As a recent graduate you will need every resource at your disposal to get a foot in the door of employment. It’s never easy to get a job after leaving education, and without valuable work experience you could be turned down by employers looking for a more established worker.
But there are lots of resources you can use to help your job search become a much smoother experience. Here’s a list of popular and effective job resources for the recent graduate.
As a recent graduate you will be faced with the difficult task of writing your very first CV. The first thing to consider is the design and layout, and which sections you will need to cover. But before you go online and look for guides on how to write a CV, let’s take a look at how we can create a design.
There are two ways you can design a CV. The first is to do it by yourself on your laptop at home. This is the hardest way as you don’t really have much of an idea of how it should look or of what should go in it. The second option is much easier, and all you have to do is visit one of the many sites on the web offering templates such as www.cvtemplatemaster.com and download a free CV template. Once you’ve written a CV you simply have to copy and paste your information over to a template of your choosing – what could be easier?
Let the professionals take care of this very difficult task, and free up your time to focus on the content of your CV. You can even download a template which has been specifically designed for school leavers here.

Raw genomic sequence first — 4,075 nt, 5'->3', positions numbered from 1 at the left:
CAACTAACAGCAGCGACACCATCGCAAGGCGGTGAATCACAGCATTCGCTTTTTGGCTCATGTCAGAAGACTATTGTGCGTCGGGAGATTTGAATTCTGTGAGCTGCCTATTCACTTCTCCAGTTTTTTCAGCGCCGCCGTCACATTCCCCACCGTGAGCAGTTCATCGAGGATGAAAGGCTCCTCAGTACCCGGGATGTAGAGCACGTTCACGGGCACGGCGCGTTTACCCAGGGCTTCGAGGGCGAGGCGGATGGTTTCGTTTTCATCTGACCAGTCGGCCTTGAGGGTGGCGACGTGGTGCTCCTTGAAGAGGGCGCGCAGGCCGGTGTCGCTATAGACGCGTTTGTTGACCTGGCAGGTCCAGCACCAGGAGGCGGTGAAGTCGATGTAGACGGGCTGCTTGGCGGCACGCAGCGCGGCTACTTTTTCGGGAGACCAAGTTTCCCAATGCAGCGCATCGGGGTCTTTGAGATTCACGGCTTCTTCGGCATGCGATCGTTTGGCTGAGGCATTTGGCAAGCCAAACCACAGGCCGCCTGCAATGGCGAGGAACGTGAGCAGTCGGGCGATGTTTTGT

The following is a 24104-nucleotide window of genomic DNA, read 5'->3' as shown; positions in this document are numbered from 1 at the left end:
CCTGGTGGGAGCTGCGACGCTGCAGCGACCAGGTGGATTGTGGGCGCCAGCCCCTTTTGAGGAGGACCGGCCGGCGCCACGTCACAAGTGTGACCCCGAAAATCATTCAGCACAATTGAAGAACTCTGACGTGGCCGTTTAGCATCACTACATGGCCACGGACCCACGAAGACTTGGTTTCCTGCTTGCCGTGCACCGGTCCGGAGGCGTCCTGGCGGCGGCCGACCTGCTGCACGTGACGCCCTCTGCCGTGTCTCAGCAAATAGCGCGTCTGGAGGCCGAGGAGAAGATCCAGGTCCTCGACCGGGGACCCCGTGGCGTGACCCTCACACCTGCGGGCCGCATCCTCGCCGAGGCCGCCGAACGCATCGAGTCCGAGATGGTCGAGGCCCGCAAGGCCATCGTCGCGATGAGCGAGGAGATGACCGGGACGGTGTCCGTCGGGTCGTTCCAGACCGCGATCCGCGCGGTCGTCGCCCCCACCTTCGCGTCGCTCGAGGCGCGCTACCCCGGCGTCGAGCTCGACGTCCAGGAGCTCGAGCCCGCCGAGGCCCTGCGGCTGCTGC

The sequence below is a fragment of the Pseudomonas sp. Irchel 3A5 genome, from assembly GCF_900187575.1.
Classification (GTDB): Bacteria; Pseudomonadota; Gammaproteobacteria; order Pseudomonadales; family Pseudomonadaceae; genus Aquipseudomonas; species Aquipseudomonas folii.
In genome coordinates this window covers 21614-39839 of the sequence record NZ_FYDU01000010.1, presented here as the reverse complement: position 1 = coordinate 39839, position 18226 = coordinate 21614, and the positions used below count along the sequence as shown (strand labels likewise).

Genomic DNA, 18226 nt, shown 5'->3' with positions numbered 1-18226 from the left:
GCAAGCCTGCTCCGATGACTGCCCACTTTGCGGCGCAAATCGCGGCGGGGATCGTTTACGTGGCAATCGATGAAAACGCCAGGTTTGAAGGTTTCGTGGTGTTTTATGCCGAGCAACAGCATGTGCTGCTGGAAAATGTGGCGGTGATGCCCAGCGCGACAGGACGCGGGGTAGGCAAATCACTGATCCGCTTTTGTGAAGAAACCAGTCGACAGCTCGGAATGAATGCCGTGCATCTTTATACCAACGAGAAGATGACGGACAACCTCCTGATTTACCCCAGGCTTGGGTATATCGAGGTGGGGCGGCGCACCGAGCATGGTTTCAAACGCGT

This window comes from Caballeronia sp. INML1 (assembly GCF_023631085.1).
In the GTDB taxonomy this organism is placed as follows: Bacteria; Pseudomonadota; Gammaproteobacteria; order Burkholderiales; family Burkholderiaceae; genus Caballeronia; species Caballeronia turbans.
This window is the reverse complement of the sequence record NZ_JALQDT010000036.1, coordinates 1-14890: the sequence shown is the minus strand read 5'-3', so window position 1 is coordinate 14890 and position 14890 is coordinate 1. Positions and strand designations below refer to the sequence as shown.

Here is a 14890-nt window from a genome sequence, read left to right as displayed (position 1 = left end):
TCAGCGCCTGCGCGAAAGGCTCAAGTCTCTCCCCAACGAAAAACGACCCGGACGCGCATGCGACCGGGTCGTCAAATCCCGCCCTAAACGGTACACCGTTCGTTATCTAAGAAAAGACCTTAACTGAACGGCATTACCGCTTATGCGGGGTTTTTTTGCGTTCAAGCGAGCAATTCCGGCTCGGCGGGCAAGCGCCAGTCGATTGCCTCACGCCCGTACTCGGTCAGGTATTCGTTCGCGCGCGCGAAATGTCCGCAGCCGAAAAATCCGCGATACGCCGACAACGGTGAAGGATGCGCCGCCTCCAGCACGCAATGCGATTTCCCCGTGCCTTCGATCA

CV writing guides
Now that you’ve chosen what you want your CV to look like, it’s now time to write one. This stage is harder for you than it will ever be as you have to somehow try and fill out sections on work history and skills even though you’ve never had a full time job.
Start with part time work and voluntary positions if you were fortunate enough to have one at this stage. You obviously won’t have had a full time job yet so you need to focus on any kind of experience you’ve had, including school work experience placements.
If you’ve worked in a coffee shop, bar or restaurant on an evening or weekend, then this should definitely go onto your CV. The same goes for voluntary positions you may have held at local charity shops or country parks. Even though you weren’t paid it is still work experience and you will have learned valuable skills that can also be added to your CV.
Using a template with prefilled sample information will help any recent school leaver or graduate to recognise what they have got to write about rather than what they don’t. Writing a CV for the first time feels like you have barely anything to put down – but this just isn’t true! You just need to know where to focus your attention.
Voluntary work websites
Recent graduates naturally struggle to complete the work experience section of a CV, but that doesn’t mean you have to settle for a lack of experience. You can go out there and gain that valuable work experience and bolster your CV very easy. This will make it more attractive to prospective employers.
There are some fantastic websites that help your search for voluntary work much easier. You can of course visit a local charity shop and enquire if there’s anything available, but if you want to cast the net further to find something more suitable, then visit Do-it.org for more information. This website has a very simple way of searching for voluntary positions near you, and they only require your postcode.
Voluntary work is very underestimated, and the focus on the lack of pay is often what puts people off considering it. But as a recent graduate with very little or even no work experience it can be invaluable. An employer would look very favourable on a CV if it has voluntary work as it shows the candidates willingness to work hard and to help people in need.